3
xcodesucks
329d

Why the hell do they call it a "pull request". That is so bas-ackwards. Can you say ESOL?

Comments
  • 3
    What the hell is ESOL?
  • 7
    Request for changes to be pulled into the remote master

    Words are hard and stuff
  • 0
    Merge request makes more sense to me but both are technically correct.
  • 2
    Eat Shit Only Later?
  • 1
    You request the remote to pull your changes
  • 2
    Even though I only ever seen the name Pull Request because of github and azure devops, I like Merge Request better.
  • 4
    It's supposedly from the perspective of the repo maintainer being asked to "pull changes into the codebase".

    But I've always felt that explanation stinks. Cause if I accept some change I don't say "I'm gonna pull these changes into master". I say I'm going to "merge" in some way. The merging is the acceptance step. Pulling to me is mainly a fetch, syncing local branches to remote braches.

    I think some other platform besides github call it a "merge request" which I find more appropriate.
  • 1
    @12bitfloat but do you really say "I'm gonna pull these changes from the feature branch into the remote master" - wouldn't you say "merge"?

    When I've accepted a PR and merge it (even if it's a squash merge or a rebase) and I'm notifying the author I say "merged ✅", wouldn't say "pulled ✅"
  • 1
    Git pull does fetch and merge at the same time.
    When you want some other person usually the maintainer to pull (with the above definition of pull) your code you submit a Pull Request for them to do it.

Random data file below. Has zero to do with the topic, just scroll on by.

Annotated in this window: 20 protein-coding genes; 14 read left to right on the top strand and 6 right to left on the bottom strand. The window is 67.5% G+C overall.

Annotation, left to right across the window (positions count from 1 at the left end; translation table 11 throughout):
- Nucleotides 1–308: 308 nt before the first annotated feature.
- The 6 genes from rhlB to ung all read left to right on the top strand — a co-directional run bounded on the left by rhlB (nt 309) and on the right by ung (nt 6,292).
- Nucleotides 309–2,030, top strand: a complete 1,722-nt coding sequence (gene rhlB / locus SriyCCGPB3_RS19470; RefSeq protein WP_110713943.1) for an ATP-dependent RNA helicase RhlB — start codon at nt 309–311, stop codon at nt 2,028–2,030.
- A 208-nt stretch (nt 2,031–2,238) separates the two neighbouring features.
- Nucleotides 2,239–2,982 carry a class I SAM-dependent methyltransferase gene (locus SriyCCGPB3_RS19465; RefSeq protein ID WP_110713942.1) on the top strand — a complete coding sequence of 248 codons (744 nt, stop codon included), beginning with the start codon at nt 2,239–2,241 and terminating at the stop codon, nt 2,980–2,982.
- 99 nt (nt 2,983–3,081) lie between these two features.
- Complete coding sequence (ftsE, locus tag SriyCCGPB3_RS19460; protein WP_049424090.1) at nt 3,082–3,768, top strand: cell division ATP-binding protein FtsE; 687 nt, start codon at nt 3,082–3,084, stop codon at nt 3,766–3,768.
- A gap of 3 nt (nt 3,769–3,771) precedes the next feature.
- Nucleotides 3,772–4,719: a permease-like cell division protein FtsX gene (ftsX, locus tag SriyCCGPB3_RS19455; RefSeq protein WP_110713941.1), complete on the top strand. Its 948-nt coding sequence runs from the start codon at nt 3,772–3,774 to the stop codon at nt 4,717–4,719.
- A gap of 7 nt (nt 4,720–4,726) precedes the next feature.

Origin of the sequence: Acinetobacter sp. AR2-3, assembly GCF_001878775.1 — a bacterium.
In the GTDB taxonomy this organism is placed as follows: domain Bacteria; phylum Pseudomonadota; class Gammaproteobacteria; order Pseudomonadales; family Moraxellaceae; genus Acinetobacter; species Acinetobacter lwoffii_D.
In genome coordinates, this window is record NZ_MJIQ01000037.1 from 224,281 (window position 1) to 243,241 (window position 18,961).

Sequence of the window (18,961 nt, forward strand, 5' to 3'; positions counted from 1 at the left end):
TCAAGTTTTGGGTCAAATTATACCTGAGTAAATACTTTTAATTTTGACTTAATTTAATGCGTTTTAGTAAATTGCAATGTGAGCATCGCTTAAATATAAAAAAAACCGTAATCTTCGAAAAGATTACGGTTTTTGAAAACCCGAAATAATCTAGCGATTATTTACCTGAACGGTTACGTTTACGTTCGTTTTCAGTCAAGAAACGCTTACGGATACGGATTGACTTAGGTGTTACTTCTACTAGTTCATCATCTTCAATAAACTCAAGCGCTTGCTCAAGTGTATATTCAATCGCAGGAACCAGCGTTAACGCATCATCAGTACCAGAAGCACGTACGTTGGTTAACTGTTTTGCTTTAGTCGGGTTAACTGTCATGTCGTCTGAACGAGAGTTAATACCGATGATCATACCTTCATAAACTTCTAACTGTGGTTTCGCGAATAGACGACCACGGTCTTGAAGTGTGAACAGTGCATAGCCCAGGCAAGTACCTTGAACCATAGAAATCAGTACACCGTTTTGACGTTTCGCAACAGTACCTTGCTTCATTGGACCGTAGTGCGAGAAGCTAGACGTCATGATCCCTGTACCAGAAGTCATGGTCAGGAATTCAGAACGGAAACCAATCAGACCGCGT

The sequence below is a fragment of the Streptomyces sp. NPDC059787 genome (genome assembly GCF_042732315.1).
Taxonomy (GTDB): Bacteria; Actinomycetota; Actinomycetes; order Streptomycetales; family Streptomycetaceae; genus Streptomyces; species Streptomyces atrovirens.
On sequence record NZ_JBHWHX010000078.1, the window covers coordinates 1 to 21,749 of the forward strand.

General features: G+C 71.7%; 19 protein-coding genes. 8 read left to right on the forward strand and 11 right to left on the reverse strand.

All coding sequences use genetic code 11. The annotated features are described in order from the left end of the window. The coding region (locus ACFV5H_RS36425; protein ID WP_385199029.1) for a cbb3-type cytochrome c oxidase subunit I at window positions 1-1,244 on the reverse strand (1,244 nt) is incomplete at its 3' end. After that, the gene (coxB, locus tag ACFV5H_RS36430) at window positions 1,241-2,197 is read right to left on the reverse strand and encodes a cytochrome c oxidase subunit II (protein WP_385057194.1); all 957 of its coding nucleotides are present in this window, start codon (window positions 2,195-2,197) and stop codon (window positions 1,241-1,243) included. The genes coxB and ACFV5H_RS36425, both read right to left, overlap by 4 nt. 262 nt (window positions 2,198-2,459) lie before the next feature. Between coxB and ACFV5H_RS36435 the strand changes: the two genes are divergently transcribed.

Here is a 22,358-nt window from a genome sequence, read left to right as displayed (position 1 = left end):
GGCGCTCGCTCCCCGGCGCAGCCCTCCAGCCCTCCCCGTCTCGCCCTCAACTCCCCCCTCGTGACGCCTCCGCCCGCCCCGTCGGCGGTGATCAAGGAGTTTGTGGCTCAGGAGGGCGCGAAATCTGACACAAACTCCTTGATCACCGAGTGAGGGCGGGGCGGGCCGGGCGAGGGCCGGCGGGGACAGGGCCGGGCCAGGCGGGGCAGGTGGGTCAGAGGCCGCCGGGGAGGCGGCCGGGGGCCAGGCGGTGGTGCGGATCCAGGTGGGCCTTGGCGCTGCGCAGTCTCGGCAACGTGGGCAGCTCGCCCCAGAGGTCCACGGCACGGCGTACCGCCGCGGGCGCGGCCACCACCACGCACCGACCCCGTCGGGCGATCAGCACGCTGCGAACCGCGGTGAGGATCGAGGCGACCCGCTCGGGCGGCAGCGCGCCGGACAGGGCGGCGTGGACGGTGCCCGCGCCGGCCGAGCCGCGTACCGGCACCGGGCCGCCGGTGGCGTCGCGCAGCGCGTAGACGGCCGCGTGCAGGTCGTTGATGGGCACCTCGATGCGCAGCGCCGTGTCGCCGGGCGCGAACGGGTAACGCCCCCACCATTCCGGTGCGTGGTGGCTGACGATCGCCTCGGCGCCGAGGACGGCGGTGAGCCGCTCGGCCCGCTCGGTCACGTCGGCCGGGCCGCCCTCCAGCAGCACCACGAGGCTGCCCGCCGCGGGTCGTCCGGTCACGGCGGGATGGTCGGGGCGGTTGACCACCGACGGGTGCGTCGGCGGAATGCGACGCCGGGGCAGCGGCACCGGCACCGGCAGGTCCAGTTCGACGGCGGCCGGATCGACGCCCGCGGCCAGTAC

Git has existed before github, gitlab or bitbucket and has its own terminology which they integrated into their workflow and created things like pull request which is a workflow around git's branch compare functions with extra steps to discuss the changes.
  • 2
    in gitlab it's called merge request 👌

    Also hot take, but complaining about Weird naming and then using Abbreviations is exactly the kind of sarcasm i love on Devrant.
  • 1
    Honestly, it doesn't matter.

    Though I still want to know what ESOL means.

    git pull *can* be a rebase, merge, fast forward etc. Git pull is just a convenience wrapper around several commands.

    Getting riled up about what it's named is classic dev procrastination.

    If you would be entirely correct, it would be: Change request.

    As simple as that.

    Because merge / pull / rebase etc are just that - changes that get applied via a specific algorithm.

    But the whole discussion is just procrastinating.... It doesn't matter at all.